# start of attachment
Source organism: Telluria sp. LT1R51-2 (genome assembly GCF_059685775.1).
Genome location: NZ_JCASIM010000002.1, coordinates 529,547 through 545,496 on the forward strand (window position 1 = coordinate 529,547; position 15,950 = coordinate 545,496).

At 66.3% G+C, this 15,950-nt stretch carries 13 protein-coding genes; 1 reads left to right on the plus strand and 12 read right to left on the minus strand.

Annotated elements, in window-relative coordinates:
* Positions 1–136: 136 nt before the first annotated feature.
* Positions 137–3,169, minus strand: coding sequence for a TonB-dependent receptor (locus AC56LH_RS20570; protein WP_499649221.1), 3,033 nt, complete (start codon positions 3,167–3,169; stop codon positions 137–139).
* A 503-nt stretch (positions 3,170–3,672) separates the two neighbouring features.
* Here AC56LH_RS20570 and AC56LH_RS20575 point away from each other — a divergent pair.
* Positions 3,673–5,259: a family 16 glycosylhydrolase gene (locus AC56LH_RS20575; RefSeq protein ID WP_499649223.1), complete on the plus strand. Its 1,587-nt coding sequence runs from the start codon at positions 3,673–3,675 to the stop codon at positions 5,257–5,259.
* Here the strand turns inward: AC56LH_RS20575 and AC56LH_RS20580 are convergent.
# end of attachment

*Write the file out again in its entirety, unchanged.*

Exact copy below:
Source organism: Telluria sp. LT1R51-2 (genome assembly GCF_059685775.1).
Genome location: NZ_JCASIM010000002.1, coordinates 529,547 through 545,496 on the forward strand (window position 1 = coordinate 529,547; position 15,950 = coordinate 545,496).

At 66.3% G+C, this 15,950-nt stretch carries 13 protein-coding genes; 1 reads left to right on the plus strand and 12 read right to left on the minus strand.

Annotated elements, in window-relative coordinates:
* Positions 1–136: 136 nt before the first annotated feature.
* Positions 137–3,169, minus strand: coding sequence for a TonB-dependent receptor (locus AC56LH_RS20570; protein WP_499649221.1), 3,033 nt, complete (start codon positions 3,167–3,169; stop codon positions 137–139).
* A 503-nt stretch (positions 3,170–3,672) separates the two neighbouring features.
* Here AC56LH_RS20570 and AC56LH_RS20575 point away from each other — a divergent pair.
* Positions 3,673–5,259: a family 16 glycosylhydrolase gene (locus AC56LH_RS20575; RefSeq protein ID WP_499649223.1), complete on the plus strand. Its 1,587-nt coding sequence runs from the start codon at positions 3,673–3,675 to the stop codon at positions 5,257–5,259.
* Here the strand turns inward: AC56LH_RS20575 and AC56LH_RS20580 are convergent.